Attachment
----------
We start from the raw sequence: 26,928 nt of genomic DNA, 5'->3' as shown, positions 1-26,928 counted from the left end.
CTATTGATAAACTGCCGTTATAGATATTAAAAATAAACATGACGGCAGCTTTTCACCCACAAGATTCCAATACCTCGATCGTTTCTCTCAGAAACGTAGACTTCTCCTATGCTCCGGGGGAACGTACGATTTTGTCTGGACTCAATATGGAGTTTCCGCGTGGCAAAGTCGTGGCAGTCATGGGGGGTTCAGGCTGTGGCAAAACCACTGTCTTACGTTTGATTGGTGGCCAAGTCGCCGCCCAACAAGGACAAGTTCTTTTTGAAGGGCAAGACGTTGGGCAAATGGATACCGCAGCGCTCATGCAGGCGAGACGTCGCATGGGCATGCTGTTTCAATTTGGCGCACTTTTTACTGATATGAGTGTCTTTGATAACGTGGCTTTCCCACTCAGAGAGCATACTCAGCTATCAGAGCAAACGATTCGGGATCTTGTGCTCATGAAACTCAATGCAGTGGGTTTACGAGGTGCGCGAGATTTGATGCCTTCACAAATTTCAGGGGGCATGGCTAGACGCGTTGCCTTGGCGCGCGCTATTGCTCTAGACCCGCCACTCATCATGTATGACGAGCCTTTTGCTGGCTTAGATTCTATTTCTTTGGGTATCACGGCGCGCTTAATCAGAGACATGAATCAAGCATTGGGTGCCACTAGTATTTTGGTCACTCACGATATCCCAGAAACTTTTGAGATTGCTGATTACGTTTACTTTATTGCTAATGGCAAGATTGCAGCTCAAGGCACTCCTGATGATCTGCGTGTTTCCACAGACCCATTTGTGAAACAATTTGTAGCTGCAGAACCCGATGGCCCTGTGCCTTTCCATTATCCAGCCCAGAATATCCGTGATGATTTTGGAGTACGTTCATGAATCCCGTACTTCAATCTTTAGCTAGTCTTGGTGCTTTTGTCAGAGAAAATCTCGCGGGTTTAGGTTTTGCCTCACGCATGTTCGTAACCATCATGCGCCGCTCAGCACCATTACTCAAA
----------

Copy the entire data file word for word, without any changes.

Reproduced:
We start from the raw sequence: 26,928 nt of genomic DNA, 5'->3' as shown, positions 1-26,928 counted from the left end.
CTATTGATAAACTGCCGTTATAGATATTAAAAATAAACATGACGGCAGCTTTTCACCCACAAGATTCCAATACCTCGATCGTTTCTCTCAGAAACGTAGACTTCTCCTATGCTCCGGGGGAACGTACGATTTTGTCTGGACTCAATATGGAGTTTCCGCGTGGCAAAGTCGTGGCAGTCATGGGGGGTTCAGGCTGTGGCAAAACCACTGTCTTACGTTTGATTGGTGGCCAAGTCGCCGCCCAACAAGGACAAGTTCTTTTTGAAGGGCAAGACGTTGGGCAAATGGATACCGCAGCGCTCATGCAGGCGAGACGTCGCATGGGCATGCTGTTTCAATTTGGCGCACTTTTTACTGATATGAGTGTCTTTGATAACGTGGCTTTCCCACTCAGAGAGCATACTCAGCTATCAGAGCAAACGATTCGGGATCTTGTGCTCATGAAACTCAATGCAGTGGGTTTACGAGGTGCGCGAGATTTGATGCCTTCACAAATTTCAGGGGGCATGGCTAGACGCGTTGCCTTGGCGCGCGCTATTGCTCTAGACCCGCCACTCATCATGTATGACGAGCCTTTTGCTGGCTTAGATTCTATTTCTTTGGGTATCACGGCGCGCTTAATCAGAGACATGAATCAAGCATTGGGTGCCACTAGTATTTTGGTCACTCACGATATCCCAGAAACTTTTGAGATTGCTGATTACGTTTACTTTATTGCTAATGGCAAGATTGCAGCTCAAGGCACTCCTGATGATCTGCGTGTTTCCACAGACCCATTTGTGAAACAATTTGTAGCTGCAGAACCCGATGGCCCTGTGCCTTTCCATTATCCAGCCCAGAATATCCGTGATGATTTTGGAGTACGTTCATGAATCCCGTACTTCAATCTTTAGCTAGTCTTGGTGCTTTTGTCAGAGAAAATCTCGCGGGTTTAGGTTTTGCCTCACGCATGTTCGTAACCATCATGCGCCGCTCAGCACCATTACTCAAA